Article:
Posts Tagged ‘SCOTUS’

Vigilante Justice – it’s not your grand dad’s variety anymore

September 2, 2021

            The news today was of the SCOTUS 5-4 decision to let stand, for the time being, a new Texas law outlawing abortion after 6 weeks of pregnancy. What makes the law unique and different from other state early pregnancy termination legislation is that it also outlaws state enforcement of the law’s mandate by government entities. It does, however, make provisions for a kind of citizen arrest, allowing for civil suits to be executed on anyone violating the law through being involved with the facilitation of an abortion after 6 weeks. This citizen enforcement, through civil suits, is a kind of vigilante justice in that the prosecution, as well as the police power, is left up to individual citizens. In the case of the Texas law, these vigilantes would be the collective of citizens found in the various right to life organizations. And Governor Abbot’s vigilante posse is saddled up and ready to ride. The AP’s Stephen Groves headlined “GOP-led states see Texas law as model to restrict abortions” (9-2-21) signaling that other states with GOP legislatures and governors are ready to follow suit (especially given the SCOTUS imprimatur). Based on its track record with ALEC and other “model” legislation, Ohio will no doubt join the other ditto heads. Today news pundits and analysts have parsed the SCOTUS decision with an eye on Roe v Wade. Analysis shows there is more at stake than that since at its core the law is about outlawing something locally which is currently legal federally by means of locally legitimated vigilante justice. It is the obverse of present day marijuana legislation locally made legal while federally being illegal. What if the federal law allowed for marijuana (or alcohol) possession/consumption and the local (state) law was modelled after the Texas anti abortion legislation that just went into effect? No government enforcement allowed but individual citizens could sue anyone aiding, abetting, or providing marijuana (sold or shared) with a minimum award guaranteed (essentially a bounty for enforcing the law). Hitting closer to home, or rather the homeless, we have Newark Ohio’s Mayor Jeff Hall who is all for homeless shelters, as long as they are not in the city of Newark. What if the GOP dominated city council would oblige the Mayor a’ la the Texas model? SCOTUS has ruled repeatedly that being homeless is not illegal. The Newark city council, with the mayor’s approval, could now enact a legitimate end run, forbidding government enforcement but allowing any citizen or posse to sue anyone who provides comfort, aids or recognizes the homeless within the city of Newark. This legal methodology could also be used to reintroduce legitimate redlining and racial segregation. The possibilities are endless. Vigilante justice – it’s not your grand dad’s variety anymore.

Free Association Nino Dreaming

February 27, 2016

Like watching TV news in an Iron Curtain country during the Viet Nam War – no different than today’s coverage of Syria – which side is being witnessed? Nino was a great man who months before his passing virulently opined that lesser people should be schooled in less challenging universities. Did he also love the poorly educated? By US standards the current election has once again drawn out an immense turnout. In Iran, that is. There, as here, the conservative authoritarians do all they can to suppress the vote through numerous “legal” restrictions. But practice through participation is what makes democracy, and the citizens there vote under duress where as here in the US, for some reason, we always need a “get out the vote” campaign. Nino took particular pride in determining the outcome of the lopsided Bush v Gore constitutional “crisis”. Afterwards no one here took to the streets in protest whereas after their 2009 election was determined by authority, Iranians flooded the streets to demand their votes be counted, with many losing their lives over it. Here in the US voting is one and done, go home and watch Netflix after performing your civic duty. Nothing tickles Nino more than the possibility of a 2000 recurrence this year. Any SCOTUS outcome will be markedly different by an evenly divided court, no one to cast the deciding vote and break the tie. The image of black robed Supremes standing around a coin toss like Iowa Democrats in caucus has Nino rolling on the floor holding his sides (best out of three?). What difference would it make, anyways, for the two white, super rich New York City residents vying to be the next president (and SCOTUS vacancy nominator)? Those charged by the constitution to confirm the tie breaking appointment chose instead to defer that authority to one of these two candidates, forgetting that the outcome could, like in 2000, hinge on a yet to be named, non-existent tie breaking vote (that their constitutional authority could have facilitated). This would leave all in limbo, a place Nino doesn’t recognize as appearing in the sacred founding text. It does, however, please the deceased jurist that the virus of gridlock, which almost shut down the government, has now spread to all three branches, creating a fundamental (and textual) constitutional crisis. Nino’s eyes water from delirious laughter over the deadlock surrounding the state being stifled in its quest to assert sovereignty over the least little nook and cranny, leaving no stone unturned in its obsession to learn the contents of an I phone, frozen constitutionally by a deadlocked court with no majority. Any and all secrets must only be state secrets! The revered justice shall rest in peace relieved somewhat by the consolation of knowing that his deadlocked colleagues will keep power plants burning coal, Guantanamo open, and Planned Parenthood clinics closed.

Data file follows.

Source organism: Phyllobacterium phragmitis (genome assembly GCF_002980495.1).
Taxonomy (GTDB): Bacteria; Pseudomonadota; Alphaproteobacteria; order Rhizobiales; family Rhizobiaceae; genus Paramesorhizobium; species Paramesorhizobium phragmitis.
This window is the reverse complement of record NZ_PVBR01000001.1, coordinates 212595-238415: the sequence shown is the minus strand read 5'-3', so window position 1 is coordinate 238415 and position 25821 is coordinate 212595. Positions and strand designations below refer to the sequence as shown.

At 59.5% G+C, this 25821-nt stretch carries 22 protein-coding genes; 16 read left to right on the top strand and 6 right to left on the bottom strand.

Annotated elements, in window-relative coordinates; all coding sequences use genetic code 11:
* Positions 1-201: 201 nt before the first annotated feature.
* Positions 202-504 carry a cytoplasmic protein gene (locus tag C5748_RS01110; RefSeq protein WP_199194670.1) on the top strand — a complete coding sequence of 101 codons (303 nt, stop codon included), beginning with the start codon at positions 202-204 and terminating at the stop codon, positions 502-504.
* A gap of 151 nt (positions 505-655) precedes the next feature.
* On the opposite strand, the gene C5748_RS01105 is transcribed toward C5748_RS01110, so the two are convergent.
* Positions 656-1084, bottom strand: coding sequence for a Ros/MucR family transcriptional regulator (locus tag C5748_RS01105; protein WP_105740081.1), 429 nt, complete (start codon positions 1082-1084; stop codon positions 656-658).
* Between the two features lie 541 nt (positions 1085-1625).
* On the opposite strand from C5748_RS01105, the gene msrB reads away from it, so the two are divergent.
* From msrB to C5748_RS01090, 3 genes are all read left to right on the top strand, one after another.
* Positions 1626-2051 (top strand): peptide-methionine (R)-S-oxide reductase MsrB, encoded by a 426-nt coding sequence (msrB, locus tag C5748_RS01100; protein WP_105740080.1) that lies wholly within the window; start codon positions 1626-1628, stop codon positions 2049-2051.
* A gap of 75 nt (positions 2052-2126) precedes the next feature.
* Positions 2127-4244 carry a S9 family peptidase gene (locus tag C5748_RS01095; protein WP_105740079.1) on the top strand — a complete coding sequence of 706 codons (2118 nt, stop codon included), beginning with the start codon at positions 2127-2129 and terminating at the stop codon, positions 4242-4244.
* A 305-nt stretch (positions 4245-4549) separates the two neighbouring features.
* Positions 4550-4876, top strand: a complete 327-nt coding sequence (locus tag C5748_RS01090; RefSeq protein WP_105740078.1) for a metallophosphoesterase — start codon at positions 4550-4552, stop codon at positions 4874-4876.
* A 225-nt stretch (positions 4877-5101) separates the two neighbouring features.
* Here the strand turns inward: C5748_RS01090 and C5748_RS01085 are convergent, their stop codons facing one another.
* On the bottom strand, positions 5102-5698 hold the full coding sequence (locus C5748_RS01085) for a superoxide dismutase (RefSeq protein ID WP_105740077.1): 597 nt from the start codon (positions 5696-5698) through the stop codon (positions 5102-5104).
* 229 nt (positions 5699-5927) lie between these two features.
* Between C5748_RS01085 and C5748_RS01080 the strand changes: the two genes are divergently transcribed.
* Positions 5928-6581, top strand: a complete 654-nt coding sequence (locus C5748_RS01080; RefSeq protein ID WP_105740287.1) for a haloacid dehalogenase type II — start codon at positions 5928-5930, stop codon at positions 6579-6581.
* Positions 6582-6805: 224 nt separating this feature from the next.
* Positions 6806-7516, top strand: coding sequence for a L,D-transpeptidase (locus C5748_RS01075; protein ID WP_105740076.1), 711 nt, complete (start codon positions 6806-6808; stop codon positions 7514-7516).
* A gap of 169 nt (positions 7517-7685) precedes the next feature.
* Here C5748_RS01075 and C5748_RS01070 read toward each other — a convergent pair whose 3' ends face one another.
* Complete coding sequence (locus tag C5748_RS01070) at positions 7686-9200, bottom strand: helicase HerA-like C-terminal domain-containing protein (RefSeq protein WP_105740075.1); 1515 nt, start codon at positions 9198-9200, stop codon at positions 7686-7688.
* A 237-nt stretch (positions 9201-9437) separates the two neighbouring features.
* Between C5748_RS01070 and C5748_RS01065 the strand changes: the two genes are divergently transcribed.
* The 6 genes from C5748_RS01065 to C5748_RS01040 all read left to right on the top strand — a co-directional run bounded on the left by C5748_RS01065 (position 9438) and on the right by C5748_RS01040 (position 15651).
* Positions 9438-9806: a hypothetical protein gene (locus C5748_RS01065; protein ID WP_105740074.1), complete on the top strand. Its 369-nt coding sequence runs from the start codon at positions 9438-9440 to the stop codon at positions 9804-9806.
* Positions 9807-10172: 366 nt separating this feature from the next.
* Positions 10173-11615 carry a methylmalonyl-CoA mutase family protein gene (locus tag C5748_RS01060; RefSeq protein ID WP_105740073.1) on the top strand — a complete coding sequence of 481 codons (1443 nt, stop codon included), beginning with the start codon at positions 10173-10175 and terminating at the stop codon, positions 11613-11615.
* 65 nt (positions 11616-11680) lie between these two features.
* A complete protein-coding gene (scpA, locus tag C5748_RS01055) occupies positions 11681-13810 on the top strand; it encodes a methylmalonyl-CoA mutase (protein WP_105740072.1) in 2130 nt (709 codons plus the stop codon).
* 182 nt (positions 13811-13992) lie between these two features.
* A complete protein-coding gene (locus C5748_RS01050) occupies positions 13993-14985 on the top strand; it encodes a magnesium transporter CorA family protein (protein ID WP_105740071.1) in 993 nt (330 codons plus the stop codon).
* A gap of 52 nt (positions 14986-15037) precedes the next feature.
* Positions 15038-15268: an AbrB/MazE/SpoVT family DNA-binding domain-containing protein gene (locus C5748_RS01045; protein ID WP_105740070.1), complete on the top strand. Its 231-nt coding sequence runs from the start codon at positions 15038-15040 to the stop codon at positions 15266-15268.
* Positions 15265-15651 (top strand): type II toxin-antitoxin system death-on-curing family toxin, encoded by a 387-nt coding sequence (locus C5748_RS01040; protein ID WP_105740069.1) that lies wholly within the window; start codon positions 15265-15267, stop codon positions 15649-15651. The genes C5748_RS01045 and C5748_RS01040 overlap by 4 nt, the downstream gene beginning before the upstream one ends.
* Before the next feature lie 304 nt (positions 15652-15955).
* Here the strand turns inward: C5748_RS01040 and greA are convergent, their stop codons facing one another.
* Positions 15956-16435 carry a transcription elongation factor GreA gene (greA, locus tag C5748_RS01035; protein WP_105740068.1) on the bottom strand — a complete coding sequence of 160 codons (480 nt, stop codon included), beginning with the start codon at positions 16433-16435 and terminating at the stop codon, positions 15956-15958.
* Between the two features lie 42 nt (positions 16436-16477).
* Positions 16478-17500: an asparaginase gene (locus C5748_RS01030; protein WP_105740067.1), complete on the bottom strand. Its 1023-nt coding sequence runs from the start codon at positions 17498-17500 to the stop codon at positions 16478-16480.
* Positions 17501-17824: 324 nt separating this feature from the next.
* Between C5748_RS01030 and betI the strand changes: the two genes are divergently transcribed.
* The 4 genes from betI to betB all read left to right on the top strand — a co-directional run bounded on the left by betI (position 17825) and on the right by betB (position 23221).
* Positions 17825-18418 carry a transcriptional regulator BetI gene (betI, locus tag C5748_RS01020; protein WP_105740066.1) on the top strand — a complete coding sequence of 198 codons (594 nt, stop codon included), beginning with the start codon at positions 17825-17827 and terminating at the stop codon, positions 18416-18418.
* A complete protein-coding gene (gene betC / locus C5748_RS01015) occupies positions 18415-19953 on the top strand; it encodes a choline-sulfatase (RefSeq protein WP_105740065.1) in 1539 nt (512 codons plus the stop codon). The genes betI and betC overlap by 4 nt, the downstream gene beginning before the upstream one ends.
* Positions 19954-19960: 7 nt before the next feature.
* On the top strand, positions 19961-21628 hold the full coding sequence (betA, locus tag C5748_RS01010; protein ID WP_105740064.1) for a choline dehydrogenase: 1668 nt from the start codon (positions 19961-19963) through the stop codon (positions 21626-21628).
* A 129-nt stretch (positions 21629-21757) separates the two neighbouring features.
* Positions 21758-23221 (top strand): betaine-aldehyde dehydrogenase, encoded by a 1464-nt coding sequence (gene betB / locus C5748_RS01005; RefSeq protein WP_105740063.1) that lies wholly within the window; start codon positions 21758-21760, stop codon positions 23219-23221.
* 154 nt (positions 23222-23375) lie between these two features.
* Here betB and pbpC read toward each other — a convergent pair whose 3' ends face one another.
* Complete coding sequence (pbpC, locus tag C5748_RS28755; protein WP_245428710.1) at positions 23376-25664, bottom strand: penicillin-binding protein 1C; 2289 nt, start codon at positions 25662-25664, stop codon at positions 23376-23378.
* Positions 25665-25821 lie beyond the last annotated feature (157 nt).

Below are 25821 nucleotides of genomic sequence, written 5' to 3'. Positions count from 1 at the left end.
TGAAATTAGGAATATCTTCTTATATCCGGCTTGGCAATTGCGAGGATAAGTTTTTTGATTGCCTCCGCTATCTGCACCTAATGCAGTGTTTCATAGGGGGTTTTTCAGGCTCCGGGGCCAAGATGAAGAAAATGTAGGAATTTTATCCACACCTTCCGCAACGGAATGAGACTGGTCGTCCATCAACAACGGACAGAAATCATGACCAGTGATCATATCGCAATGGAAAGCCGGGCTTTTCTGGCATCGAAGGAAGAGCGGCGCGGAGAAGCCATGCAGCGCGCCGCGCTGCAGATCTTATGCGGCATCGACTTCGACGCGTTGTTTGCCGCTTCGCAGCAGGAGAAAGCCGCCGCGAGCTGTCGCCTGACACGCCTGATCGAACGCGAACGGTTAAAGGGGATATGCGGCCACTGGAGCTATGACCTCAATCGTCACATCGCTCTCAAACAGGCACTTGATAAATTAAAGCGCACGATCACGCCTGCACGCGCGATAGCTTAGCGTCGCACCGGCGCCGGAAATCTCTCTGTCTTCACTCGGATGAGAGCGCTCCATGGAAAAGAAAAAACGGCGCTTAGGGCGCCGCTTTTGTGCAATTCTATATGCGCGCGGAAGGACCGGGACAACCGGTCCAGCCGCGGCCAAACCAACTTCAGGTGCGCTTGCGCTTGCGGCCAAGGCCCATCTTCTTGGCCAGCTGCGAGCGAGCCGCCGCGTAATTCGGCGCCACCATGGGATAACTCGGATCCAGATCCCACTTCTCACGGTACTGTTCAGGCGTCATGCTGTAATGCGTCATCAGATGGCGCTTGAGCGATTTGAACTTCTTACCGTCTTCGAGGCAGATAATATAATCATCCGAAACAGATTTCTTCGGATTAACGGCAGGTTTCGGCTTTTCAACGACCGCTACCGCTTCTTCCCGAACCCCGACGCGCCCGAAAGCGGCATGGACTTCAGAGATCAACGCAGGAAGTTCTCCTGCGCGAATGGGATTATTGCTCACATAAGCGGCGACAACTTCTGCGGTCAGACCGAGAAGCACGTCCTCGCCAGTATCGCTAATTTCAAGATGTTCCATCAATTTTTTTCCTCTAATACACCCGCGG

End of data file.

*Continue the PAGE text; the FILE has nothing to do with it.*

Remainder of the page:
“Last Night I had a dream about reality. It was such a relief to wake up.”           (Stanislaw J. Lec)